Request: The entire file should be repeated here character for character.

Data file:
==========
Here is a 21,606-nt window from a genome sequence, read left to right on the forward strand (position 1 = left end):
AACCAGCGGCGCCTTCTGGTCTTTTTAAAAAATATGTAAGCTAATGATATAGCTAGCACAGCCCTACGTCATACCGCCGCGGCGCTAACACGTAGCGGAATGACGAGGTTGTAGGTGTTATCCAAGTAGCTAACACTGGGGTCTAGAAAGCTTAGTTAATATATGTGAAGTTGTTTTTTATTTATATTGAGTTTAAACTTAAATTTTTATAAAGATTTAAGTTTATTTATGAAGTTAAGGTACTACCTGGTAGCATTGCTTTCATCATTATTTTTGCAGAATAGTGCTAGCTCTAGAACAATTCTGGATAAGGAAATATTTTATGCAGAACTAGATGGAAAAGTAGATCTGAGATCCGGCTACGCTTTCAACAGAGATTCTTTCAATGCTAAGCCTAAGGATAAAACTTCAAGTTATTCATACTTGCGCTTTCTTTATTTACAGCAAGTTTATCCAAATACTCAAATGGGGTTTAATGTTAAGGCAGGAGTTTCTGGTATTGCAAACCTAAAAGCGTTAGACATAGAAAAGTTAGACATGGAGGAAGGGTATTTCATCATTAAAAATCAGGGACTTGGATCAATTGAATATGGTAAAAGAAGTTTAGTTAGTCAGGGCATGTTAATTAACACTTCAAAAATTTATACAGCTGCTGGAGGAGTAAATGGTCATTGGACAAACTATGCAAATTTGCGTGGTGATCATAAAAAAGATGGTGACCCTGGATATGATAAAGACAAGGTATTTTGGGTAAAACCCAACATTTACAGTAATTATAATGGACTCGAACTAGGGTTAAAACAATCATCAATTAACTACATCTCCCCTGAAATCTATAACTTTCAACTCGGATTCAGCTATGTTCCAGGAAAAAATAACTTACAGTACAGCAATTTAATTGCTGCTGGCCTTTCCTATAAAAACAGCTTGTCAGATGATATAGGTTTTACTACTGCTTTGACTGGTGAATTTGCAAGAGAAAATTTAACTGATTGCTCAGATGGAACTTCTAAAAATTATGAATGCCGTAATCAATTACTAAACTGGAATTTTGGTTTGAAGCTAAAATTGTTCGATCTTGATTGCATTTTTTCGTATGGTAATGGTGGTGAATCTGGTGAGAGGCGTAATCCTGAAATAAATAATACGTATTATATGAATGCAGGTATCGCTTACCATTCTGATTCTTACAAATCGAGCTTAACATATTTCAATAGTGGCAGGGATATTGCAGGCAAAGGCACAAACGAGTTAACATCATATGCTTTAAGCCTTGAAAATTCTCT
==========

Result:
Here is a 21,606-nt window from a genome sequence, read left to right on the forward strand (position 1 = left end):
AACCAGCGGCGCCTTCTGGTCTTTTTAAAAAATATGTAAGCTAATGATATAGCTAGCACAGCCCTACGTCATACCGCCGCGGCGCTAACACGTAGCGGAATGACGAGGTTGTAGGTGTTATCCAAGTAGCTAACACTGGGGTCTAGAAAGCTTAGTTAATATATGTGAAGTTGTTTTTTATTTATATTGAGTTTAAACTTAAATTTTTATAAAGATTTAAGTTTATTTATGAAGTTAAGGTACTACCTGGTAGCATTGCTTTCATCATTATTTTTGCAGAATAGTGCTAGCTCTAGAACAATTCTGGATAAGGAAATATTTTATGCAGAACTAGATGGAAAAGTAGATCTGAGATCCGGCTACGCTTTCAACAGAGATTCTTTCAATGCTAAGCCTAAGGATAAAACTTCAAGTTATTCATACTTGCGCTTTCTTTATTTACAGCAAGTTTATCCAAATACTCAAATGGGGTTTAATGTTAAGGCAGGAGTTTCTGGTATTGCAAACCTAAAAGCGTTAGACATAGAAAAGTTAGACATGGAGGAAGGGTATTTCATCATTAAAAATCAGGGACTTGGATCAATTGAATATGGTAAAAGAAGTTTAGTTAGTCAGGGCATGTTAATTAACACTTCAAAAATTTATACAGCTGCTGGAGGAGTAAATGGTCATTGGACAAACTATGCAAATTTGCGTGGTGATCATAAAAAAGATGGTGACCCTGGATATGATAAAGACAAGGTATTTTGGGTAAAACCCAACATTTACAGTAATTATAATGGACTCGAACTAGGGTTAAAACAATCATCAATTAACTACATCTCCCCTGAAATCTATAACTTTCAACTCGGATTCAGCTATGTTCCAGGAAAAAATAACTTACAGTACAGCAATTTAATTGCTGCTGGCCTTTCCTATAAAAACAGCTTGTCAGATGATATAGGTTTTACTACTGCTTTGACTGGTGAATTTGCAAGAGAAAATTTAACTGATTGCTCAGATGGAACTTCTAAAAATTATGAATGCCGTAATCAATTACTAAACTGGAATTTTGGTTTGAAGCTAAAATTGTTCGATCTTGATTGCATTTTTTCGTATGGTAATGGTGGTGAATCTGGTGAGAGGCGTAATCCTGAAATAAATAATACGTATTATATGAATGCAGGTATCGCTTACCATTCTGATTCTTACAAATCGAGCTTAACATATTTCAATAGTGGCAGGGATATTGCAGGCAAAGGCACAAACGAGTTAACATCATATGCTTTAAGCCTTGAAAATTCTCT